Got great ideas to solve world problems? Google Executive Chairman Eric Schmidt just might give you a lot of money for them.
Google Ideas, an organization inside of Google, focuses on how technology can enable people to handle global problems like violent extremism, counterterrorism and fragile governments.
When asked why he is donating so much money, Schmidt, "I should put my money where my mouth is."
He and Cohen, who appeared with Schmidt on the morning show, noted that their book is about bringing attention to global problems.
"The book is about the problems," said Schmidt. "We've identified a whole bunch of companies in different parts of the world trying to solve different kinds of problems."
Schmidt, who is donating his own money for the grants, is already vetting the contenders. The grants will be awarded on March 10.
Cohen turned the conversation to talking about the power that people who are just gaining access to the Internet through smartphones will have.
"As new people come online, what happens to dictators and autocrats?" he asked, specifically referring to the political turmoil in Ukraine and Venezuela. "They are going to be significantly outnumbered... As billions of people come online they are doing it in parts of the world with autocratic governments. They're going to be the largest demographic in the world armed with mobile devices and savvy young populations."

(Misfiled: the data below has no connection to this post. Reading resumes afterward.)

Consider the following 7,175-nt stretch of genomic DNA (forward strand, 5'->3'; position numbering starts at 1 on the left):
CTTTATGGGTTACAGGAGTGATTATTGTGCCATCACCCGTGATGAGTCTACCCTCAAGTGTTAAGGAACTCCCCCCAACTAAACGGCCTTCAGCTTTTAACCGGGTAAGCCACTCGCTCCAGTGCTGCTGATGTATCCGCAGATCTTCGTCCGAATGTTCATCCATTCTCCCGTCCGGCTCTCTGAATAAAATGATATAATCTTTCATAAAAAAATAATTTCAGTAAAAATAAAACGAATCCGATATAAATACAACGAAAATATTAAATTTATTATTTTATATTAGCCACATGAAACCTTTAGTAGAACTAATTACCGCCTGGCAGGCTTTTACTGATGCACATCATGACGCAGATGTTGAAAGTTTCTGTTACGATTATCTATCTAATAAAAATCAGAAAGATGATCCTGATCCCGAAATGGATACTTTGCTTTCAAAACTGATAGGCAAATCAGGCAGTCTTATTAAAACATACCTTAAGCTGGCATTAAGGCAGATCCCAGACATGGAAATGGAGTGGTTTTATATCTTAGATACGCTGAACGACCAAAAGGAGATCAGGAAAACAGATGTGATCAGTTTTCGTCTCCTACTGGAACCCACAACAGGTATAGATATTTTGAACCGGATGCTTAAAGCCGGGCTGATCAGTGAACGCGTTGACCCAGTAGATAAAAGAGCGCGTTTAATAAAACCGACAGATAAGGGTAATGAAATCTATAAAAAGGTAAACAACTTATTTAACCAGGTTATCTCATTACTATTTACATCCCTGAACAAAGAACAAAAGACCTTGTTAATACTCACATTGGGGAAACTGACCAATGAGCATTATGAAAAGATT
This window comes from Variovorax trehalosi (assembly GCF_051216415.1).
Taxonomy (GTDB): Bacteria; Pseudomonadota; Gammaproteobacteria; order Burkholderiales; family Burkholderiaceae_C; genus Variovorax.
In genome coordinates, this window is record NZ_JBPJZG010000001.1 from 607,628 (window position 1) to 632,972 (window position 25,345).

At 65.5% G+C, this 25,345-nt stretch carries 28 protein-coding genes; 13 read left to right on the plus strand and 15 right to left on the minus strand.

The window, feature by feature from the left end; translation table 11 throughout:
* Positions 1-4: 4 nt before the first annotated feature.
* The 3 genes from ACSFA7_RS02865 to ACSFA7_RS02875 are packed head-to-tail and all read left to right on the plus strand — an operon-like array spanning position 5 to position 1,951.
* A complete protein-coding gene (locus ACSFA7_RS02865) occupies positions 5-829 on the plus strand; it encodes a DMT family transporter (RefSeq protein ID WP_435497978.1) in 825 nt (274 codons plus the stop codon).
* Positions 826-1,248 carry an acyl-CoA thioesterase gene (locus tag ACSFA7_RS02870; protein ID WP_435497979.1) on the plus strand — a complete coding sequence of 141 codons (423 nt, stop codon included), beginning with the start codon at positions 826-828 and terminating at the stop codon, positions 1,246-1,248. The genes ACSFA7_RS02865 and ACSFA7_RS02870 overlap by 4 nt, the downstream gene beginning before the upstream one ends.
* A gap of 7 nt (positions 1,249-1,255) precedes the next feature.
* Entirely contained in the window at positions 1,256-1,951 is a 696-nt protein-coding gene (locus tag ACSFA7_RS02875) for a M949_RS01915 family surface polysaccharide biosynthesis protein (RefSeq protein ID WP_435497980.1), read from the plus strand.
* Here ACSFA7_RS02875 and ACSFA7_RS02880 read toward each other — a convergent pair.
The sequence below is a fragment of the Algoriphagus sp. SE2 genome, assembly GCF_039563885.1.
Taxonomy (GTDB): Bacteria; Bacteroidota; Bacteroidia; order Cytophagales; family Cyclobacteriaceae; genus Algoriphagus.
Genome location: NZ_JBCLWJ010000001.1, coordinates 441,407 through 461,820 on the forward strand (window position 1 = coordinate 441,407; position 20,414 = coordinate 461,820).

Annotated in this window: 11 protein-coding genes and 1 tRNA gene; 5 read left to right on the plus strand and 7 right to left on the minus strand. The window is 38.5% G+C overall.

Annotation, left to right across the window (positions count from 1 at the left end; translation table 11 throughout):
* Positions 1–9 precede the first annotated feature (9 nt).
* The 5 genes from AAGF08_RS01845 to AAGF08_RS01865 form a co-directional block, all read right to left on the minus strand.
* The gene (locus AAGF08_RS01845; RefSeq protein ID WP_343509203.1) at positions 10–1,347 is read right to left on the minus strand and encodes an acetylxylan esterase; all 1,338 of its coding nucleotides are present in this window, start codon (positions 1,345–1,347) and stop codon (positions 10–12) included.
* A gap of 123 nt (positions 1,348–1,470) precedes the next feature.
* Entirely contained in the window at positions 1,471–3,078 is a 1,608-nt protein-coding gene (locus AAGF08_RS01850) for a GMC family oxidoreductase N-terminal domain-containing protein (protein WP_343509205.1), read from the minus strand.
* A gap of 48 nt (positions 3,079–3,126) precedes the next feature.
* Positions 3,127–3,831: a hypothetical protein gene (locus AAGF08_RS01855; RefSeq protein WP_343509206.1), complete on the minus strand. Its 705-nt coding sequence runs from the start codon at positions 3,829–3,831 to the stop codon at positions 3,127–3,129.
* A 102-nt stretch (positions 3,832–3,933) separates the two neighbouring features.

Schmidt jumped in, adding, "We forget how many billions of people in the world don't have the liberties of America and they're going to want that too."
However, when asked about the steep price Facebook paid for the company, Schmidt said, "The price was low if they make gazillions of dollars off their customers. The price is too high if they can't monetize it. We like WhatsApp, and we like our own products too."
He also said that buying Motorola in 2011, and then recently selling the company were both great moves for Google.
"Motorola is a huge deal for Google because we got all the patents we needed," Schmidt said "Android got stronger because of the Motorola deal. It was a very good deal for Google. I'm very proud of it."
He also took on the question of how to get a job at Google.
"What you need most is intellectual flexibility," said Schmidt. "I don't know what the future holds, but I have the right people to help me figure it out... Nobody is a solo actor at Google anymore. The quality of the work at Google is the best we've ever seen because we look not just for intelligence but this ability to create and deal with new ideas. Here's a new fact, change your opinion."
Sharon Gaudin covers the Internet and Web 2.0, emerging technologies, and desktop and laptop chips for Computerworld. Follow Sharon on Twitter at @sgaudin, on Google+ or subscribe to Sharon's RSS feed . Her email address is firstname.lastname@example.org.